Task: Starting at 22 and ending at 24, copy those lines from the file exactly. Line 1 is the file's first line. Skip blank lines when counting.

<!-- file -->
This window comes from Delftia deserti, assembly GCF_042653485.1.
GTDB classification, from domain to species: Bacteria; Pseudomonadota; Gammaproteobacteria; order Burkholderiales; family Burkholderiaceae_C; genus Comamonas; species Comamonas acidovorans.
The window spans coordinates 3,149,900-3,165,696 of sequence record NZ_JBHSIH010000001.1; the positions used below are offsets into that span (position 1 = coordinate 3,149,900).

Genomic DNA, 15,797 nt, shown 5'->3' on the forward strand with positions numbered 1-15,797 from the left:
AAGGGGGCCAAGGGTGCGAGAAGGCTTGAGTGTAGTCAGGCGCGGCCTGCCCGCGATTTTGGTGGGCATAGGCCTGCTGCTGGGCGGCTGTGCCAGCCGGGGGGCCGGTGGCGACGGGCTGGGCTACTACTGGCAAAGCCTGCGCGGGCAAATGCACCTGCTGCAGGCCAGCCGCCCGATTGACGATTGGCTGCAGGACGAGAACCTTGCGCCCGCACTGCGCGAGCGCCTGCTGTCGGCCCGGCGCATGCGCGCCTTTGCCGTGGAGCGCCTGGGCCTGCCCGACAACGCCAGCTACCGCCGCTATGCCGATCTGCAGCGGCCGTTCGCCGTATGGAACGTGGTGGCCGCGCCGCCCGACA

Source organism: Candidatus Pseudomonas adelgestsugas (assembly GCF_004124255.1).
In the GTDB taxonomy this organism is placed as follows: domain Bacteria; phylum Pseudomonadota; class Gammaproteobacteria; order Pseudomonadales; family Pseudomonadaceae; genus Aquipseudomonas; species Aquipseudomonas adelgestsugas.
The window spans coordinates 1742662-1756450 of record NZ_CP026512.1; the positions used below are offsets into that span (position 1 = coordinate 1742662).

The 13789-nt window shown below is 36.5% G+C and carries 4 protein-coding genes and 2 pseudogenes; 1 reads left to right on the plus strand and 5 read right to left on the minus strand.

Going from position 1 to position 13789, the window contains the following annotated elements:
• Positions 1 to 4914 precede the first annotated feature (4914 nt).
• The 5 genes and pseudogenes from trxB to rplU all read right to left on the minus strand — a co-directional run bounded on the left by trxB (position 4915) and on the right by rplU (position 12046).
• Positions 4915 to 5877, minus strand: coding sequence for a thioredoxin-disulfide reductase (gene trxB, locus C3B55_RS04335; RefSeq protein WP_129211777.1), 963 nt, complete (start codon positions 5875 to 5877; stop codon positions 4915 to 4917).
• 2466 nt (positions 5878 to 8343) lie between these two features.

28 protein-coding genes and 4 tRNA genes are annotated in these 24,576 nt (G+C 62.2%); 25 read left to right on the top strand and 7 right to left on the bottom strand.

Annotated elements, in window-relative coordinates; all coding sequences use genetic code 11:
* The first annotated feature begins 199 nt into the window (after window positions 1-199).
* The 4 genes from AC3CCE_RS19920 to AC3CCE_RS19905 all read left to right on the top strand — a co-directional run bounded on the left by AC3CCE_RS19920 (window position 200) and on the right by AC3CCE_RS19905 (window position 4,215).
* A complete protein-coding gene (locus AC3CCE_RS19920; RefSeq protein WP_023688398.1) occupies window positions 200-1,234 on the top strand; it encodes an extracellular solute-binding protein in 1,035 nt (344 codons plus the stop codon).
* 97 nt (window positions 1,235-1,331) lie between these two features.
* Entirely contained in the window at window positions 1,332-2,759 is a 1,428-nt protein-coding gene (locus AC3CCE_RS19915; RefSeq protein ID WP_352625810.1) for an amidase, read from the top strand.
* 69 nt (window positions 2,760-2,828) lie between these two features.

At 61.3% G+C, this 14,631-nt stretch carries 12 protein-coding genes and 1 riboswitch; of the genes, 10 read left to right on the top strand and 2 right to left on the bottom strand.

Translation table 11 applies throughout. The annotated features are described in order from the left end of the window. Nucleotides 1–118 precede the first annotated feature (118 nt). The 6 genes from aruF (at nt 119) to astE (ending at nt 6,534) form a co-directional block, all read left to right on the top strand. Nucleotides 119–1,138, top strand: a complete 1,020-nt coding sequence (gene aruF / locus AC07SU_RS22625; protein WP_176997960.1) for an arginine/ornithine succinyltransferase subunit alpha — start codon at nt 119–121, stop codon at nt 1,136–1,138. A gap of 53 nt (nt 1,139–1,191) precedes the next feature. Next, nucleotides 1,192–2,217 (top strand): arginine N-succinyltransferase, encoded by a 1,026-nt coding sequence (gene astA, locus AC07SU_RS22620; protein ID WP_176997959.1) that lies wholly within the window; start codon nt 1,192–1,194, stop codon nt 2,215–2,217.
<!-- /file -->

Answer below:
* 69 nt (window positions 2,760-2,828) lie between these two features.

At 61.3% G+C, this 14,631-nt stretch carries 12 protein-coding genes and 1 riboswitch; of the genes, 10 read left to right on the top strand and 2 right to left on the bottom strand.

Translation table 11 applies throughout. The annotated features are described in order from the left end of the window. Nucleotides 1–118 precede the first annotated feature (118 nt). The 6 genes from aruF (at nt 119) to astE (ending at nt 6,534) form a co-directional block, all read left to right on the top strand. Nucleotides 119–1,138, top strand: a complete 1,020-nt coding sequence (gene aruF / locus AC07SU_RS22625; protein WP_176997960.1) for an arginine/ornithine succinyltransferase subunit alpha — start codon at nt 119–121, stop codon at nt 1,136–1,138. A gap of 53 nt (nt 1,139–1,191) precedes the next feature. Next, nucleotides 1,192–2,217 (top strand): arginine N-succinyltransferase, encoded by a 1,026-nt coding sequence (gene astA, locus AC07SU_RS22620; protein ID WP_176997959.1) that lies wholly within the window; start codon nt 1,192–1,194, stop codon nt 2,215–2,217.